ORLANDO, Fla. — Orange County Public Schools leaders will implement a universal masking policy in schools for all students and staff, with exceptions for medical exemptions, beginning next week.
The decision came after a lengthy and often confusing discussion over legalities, district policies and what type of mandate to implement.
Though a targeted, school-by-school approach to masking was initially popular, based on transmission rates within the county or individual schools, the board members decided it would be too chaotic for families to follow.
“[Doctors are] begging us to get these numbers down just so we can have a normal school year,” board member Angie Gallo said, citing research that showed masks were effective in reducing COVID transmission rates. She reiterated her typical opposition to mandates and said she looked forward to eliminating masks again as soon as case levels allowed.
Chairwoman Teresa Jacobs said, since the district planned to join Broward County schools and challenge Gov. DeSantis’ anti-mask mandate rule as an illegitimate law, the district would not be breaking any valid state laws by moving quickly.
“There is no other motivation for me as a school board member, other than to keep our children and our employees safe,” Jacobs said. “This is not about my salary.”
With unanimous support among the board, the question was when the vote would happen and when the policy would take effect. Jacobs argued the district’s current policy allowed for immediate changes instead of requiring her to call an emergency meeting later this week.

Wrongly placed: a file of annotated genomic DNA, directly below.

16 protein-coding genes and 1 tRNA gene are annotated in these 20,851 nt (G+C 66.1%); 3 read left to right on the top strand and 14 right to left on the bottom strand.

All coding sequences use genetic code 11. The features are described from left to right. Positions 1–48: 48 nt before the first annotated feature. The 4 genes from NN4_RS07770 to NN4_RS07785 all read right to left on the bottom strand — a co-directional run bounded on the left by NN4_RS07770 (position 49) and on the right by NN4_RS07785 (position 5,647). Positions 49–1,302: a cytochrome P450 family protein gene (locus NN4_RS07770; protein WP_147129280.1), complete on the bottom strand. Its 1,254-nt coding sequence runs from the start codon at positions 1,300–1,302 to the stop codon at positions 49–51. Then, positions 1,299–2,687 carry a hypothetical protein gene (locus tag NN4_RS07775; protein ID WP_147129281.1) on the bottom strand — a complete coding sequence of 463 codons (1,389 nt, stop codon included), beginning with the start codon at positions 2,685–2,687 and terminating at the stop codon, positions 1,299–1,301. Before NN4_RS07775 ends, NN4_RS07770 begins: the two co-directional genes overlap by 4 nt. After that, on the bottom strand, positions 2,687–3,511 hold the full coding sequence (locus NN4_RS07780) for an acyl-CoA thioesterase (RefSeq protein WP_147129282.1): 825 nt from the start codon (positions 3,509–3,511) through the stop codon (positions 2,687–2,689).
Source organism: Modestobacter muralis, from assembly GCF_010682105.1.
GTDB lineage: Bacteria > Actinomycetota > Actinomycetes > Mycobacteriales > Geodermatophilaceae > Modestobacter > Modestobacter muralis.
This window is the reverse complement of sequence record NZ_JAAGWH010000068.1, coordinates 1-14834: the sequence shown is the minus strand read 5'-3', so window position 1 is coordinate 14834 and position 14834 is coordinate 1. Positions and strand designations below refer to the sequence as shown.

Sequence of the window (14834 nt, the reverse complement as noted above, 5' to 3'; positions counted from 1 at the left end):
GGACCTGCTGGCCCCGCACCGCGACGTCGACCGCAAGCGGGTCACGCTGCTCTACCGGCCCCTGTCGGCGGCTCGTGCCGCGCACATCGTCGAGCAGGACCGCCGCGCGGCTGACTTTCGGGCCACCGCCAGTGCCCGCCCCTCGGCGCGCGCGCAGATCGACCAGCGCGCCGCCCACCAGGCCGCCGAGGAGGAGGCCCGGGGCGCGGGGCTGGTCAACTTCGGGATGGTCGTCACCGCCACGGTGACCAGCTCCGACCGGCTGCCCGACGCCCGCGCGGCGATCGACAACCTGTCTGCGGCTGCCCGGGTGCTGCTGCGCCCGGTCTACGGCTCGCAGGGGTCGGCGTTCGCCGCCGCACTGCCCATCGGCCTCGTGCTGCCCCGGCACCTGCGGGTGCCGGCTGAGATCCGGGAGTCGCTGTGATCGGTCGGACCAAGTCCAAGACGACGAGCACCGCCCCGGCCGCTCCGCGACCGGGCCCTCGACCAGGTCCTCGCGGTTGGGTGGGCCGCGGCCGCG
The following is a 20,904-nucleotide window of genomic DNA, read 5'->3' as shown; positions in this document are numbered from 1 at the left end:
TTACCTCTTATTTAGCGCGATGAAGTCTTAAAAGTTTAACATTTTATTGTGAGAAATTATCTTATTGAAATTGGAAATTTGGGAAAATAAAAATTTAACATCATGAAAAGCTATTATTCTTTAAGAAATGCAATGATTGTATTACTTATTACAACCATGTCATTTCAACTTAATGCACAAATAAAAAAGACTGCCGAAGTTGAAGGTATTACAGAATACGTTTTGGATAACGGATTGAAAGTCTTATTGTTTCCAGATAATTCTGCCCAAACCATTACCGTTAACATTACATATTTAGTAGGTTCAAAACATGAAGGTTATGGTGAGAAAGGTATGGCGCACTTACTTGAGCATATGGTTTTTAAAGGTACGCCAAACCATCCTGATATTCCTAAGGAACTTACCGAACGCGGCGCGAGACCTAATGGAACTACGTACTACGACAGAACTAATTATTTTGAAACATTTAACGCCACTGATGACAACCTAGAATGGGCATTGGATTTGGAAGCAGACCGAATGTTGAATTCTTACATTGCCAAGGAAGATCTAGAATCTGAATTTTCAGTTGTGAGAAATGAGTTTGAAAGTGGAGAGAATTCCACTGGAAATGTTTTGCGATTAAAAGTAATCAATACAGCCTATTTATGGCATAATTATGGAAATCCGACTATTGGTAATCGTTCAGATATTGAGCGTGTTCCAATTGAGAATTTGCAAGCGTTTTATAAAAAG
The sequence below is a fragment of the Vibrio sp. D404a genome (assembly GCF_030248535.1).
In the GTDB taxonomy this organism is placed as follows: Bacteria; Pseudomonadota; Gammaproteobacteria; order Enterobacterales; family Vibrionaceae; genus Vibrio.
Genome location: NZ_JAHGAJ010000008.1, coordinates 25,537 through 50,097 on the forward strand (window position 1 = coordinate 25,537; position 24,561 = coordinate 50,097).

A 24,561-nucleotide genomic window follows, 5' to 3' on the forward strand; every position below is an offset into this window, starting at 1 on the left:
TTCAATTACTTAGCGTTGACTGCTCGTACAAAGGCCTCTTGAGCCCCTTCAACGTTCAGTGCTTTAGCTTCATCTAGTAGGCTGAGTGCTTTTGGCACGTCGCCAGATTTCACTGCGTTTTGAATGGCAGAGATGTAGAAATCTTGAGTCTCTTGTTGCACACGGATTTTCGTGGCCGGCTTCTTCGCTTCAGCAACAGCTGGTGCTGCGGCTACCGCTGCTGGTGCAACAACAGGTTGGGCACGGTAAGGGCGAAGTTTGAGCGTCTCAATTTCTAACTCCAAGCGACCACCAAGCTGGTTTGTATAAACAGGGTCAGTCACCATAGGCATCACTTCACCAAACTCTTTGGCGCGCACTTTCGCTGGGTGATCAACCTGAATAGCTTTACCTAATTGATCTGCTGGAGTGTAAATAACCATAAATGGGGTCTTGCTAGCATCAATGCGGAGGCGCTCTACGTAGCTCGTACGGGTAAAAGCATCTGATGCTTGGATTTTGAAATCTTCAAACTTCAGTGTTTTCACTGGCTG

Thus, Superintendent Barbara Jenkins was directed to order the mandate. In turn, she recommended that it begins Monday, August 30, and lasts for two months, until October 30.
In the days leading up to the meeting, OCPS had recorded record numbers of students testing positive for the virus. School administrators also said sick parents were dropping their kids off, and employees with ill spouses were reporting for work.
So far, the district has not been forced to close entire buildings, though one or two classes have been shut, employees confirmed.
“I’ve gotten six phone calls from my daughter’s school tonight,” a board member complained.
The meeting had been well attended by parents and political figures representing both sides of the masking debate. One woman on the anti-masking side pointed out everywhere except school was essentially mask optional. She also said she didn’t think the benefits of masks outweighed the detriments to her daughter’s mental health and performance in class.
Board members disagreed.
“All of those things can be treated, but death from COVID cannot be treated,” one explained.
Parent Stephanie Vanos sat through the meeting in person in person to support the move, and joins a mix of reactions.
“We’ve all been so anxious watching the numbers go up, hearing more kids that are opting out, and it’s just taken a huge toll on our mental health and our children,” she said.
Alex Castro, another parent, said, “I think everybody should make their own individual choices.”
College student Aisha Esperance listened to the meeting on her phone.
She has two young sisters in the district, and the whole family is immunocompromised.
“If she gets it, there’s probably going to be little to no treatment because we’re not financially stable,” Esperance said.
Cox Media Group